[Skip to Content]
Access to paid content on this site is currently suspended due to excessive activity being detected from your IP address 54.161.128.52. Please contact the publisher to request reinstatement.
[Skip to Content Landing]
Citations 0
Clinical Problem Solving: Radiology
February 2004

Radiology Quiz Case 2—Diagnosis

Author Affiliations
 

R. NICKBRYANMDPATRICIA A.HUDGINSMD

Arch Otolaryngol Head Neck Surg. 2004;130(2):246-247. doi:10.1001/archotol.130.2.246

The CT scan revealed a left prestyloid parapharyngeal space mass, extending to the left EAC area, findings that were consistent with a first branchial cleft cyst. Indeed, the official report noted a "tubular cystic appearing lesion," measuring approximately 8 mm in diameter and 2.5 to 3.0 cm in length. The patient was taken to the operating room for planned excision of a first branchial cleft cyst via a cervicofacial approach. A standard superficial parotid incision was used in conjunction with facial nerve monitoring. The main trunk of the left facial nerve was easily identified, and all branches were stimulated without difficulty. During the course of the dissection, multiple enlarged level 2 lymph nodes were removed and sent to the pathology laboratory for evaluation. The cystic lesion, which was seen filling the left EAC, produced thick, brown fluid. It was excised with tenotomy scissors, and an apparent sinus tract appeared to course near the main trunk of the facial nerve, diving deep into the parotid gland toward the parapharyngeal space. Dissection around the tract revealed thick, fibrotic tissue, with the tract itself appearing to consist of firm, dark material. The tract was opened to reveal 2 plastic foreign bodies, which were removed with hemostats under direct visualization. One additional piece was then identified and removed from the left infratemporal fossa, for a total of 3 interlocking plastic toy pieces (LEGOs), each 1 cm long. The final pathology report revealed benign reactive lymph nodes and skull base samples consistent with granulation tissue and acute/chronic inflammation. One week after the operation, the patient was doing extremely well. His left facial nerve was noted to be completely intact, and the left EAC cyst had fully resolved.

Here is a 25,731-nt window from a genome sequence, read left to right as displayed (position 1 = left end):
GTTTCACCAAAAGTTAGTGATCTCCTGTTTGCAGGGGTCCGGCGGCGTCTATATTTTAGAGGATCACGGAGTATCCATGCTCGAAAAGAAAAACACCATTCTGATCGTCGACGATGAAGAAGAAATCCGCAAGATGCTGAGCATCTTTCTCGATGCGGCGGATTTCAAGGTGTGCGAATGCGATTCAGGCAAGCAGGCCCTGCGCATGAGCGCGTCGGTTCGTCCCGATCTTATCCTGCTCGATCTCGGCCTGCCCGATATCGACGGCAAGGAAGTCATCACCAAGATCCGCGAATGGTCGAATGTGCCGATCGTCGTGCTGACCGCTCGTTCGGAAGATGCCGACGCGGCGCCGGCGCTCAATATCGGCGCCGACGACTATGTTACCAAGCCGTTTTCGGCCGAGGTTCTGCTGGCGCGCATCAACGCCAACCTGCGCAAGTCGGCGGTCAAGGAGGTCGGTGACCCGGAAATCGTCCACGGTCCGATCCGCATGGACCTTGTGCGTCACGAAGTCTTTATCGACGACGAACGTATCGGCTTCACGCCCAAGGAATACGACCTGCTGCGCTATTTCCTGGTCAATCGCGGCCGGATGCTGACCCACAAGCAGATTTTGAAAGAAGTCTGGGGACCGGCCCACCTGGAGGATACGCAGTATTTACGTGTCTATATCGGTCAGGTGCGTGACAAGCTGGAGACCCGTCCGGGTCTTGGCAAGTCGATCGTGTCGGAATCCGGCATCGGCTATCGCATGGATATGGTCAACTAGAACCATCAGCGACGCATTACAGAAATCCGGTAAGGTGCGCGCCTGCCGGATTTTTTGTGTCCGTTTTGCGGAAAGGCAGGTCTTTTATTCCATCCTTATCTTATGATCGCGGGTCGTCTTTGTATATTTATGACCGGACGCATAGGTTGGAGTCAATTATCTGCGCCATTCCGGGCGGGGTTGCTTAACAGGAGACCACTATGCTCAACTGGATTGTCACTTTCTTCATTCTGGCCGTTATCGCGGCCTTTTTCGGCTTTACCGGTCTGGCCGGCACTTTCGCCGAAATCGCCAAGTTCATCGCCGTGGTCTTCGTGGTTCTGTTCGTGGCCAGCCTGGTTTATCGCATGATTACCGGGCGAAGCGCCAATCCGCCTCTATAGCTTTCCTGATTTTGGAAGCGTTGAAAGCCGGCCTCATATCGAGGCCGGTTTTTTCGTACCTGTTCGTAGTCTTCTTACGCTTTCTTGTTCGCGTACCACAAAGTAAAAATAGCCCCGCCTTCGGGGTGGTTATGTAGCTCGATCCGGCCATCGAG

First Page Preview View Large
First page PDF preview
First page PDF preview
×